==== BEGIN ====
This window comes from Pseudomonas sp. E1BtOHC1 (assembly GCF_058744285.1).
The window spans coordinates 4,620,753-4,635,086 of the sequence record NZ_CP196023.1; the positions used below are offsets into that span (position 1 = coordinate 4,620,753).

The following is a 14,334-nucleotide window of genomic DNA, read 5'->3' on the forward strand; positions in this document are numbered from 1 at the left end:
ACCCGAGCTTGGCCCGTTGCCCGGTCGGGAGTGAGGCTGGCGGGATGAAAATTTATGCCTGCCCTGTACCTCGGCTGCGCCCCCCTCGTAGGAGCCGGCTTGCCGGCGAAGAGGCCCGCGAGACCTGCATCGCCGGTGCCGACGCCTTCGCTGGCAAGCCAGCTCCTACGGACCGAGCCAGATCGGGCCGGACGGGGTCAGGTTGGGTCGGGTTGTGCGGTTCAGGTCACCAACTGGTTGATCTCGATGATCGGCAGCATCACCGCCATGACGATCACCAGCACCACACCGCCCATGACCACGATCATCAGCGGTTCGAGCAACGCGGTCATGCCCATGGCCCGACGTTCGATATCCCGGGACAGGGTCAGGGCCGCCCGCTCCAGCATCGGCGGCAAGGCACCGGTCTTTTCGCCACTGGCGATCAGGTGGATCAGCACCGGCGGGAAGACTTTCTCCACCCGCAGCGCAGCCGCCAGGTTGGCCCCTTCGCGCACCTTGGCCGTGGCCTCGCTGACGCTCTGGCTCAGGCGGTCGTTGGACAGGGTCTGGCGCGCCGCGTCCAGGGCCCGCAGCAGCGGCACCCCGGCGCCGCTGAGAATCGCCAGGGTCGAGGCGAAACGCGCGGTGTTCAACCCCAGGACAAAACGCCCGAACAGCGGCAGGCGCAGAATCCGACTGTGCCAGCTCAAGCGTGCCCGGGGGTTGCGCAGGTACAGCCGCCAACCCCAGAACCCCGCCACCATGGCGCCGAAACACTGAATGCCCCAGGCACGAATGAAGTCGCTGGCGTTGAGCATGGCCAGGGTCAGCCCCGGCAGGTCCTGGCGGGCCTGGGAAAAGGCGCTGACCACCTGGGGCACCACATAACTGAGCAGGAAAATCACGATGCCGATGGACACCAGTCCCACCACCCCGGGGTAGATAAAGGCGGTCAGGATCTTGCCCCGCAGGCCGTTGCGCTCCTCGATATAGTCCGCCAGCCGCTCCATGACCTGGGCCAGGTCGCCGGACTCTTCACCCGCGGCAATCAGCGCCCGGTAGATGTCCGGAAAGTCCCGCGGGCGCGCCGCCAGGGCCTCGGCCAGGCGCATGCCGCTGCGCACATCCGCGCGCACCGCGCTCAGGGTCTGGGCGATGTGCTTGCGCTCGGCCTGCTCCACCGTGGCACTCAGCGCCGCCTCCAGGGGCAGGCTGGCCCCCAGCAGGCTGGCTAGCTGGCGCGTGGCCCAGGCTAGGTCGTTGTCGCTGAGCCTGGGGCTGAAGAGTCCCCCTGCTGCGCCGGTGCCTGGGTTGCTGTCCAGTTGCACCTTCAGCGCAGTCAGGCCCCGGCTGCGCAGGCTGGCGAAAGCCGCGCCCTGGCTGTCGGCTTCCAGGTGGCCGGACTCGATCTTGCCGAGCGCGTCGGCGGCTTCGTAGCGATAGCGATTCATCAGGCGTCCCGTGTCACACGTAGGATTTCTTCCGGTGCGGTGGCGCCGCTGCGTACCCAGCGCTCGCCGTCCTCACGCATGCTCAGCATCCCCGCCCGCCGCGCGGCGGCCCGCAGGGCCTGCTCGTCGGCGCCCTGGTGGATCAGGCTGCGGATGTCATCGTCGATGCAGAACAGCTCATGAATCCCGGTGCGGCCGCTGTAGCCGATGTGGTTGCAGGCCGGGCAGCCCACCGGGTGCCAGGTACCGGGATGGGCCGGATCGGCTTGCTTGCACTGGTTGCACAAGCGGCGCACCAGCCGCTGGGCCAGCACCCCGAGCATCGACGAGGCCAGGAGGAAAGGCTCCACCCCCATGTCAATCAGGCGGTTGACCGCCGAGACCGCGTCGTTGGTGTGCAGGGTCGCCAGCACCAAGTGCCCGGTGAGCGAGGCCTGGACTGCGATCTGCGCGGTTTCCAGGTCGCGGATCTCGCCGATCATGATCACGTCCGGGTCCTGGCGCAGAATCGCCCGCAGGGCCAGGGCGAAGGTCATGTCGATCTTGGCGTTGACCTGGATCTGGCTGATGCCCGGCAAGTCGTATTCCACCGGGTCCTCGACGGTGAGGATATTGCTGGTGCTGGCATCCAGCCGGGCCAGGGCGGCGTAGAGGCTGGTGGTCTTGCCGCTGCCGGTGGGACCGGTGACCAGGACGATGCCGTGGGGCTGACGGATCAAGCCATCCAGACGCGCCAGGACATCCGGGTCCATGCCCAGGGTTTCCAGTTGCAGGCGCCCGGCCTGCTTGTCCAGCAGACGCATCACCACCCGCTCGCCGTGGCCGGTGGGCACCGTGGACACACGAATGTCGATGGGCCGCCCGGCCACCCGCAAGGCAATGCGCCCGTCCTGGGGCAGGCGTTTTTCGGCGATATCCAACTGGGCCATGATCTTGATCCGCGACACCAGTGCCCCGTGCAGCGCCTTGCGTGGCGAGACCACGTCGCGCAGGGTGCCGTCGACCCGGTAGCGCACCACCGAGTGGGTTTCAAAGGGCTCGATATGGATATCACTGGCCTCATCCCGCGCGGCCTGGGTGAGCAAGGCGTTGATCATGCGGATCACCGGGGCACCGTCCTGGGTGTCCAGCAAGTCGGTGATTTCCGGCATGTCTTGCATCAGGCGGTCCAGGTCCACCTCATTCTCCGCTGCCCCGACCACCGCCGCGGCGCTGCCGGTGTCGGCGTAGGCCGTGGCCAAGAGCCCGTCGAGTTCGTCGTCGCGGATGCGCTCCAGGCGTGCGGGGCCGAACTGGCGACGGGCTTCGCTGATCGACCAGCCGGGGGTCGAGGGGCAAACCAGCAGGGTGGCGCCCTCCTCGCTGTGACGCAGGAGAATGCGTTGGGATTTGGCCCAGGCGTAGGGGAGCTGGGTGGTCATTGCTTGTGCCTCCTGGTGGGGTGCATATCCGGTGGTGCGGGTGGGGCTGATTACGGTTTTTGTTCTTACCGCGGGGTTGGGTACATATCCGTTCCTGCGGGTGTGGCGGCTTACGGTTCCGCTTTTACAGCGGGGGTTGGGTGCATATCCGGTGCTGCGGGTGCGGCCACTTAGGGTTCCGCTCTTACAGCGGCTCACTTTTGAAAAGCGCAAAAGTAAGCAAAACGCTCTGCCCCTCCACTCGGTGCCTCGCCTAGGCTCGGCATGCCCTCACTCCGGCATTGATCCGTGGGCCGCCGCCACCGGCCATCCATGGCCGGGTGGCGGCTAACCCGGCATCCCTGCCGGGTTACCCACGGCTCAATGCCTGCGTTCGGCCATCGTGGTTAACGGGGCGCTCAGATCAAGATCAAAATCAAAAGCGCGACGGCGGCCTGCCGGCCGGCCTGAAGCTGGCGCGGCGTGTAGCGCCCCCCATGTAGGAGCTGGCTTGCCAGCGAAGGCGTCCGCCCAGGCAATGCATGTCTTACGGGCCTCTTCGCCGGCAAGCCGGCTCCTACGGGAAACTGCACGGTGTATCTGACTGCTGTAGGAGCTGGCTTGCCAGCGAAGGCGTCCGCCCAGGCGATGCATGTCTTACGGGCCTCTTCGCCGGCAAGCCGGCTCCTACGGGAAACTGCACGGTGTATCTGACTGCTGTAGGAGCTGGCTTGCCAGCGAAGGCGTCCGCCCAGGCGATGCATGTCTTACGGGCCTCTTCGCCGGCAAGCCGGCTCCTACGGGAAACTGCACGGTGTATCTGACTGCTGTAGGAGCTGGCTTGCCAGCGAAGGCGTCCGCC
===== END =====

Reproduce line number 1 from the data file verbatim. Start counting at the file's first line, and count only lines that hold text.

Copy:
This window comes from Pseudomonas sp. E1BtOHC1 (assembly GCF_058744285.1).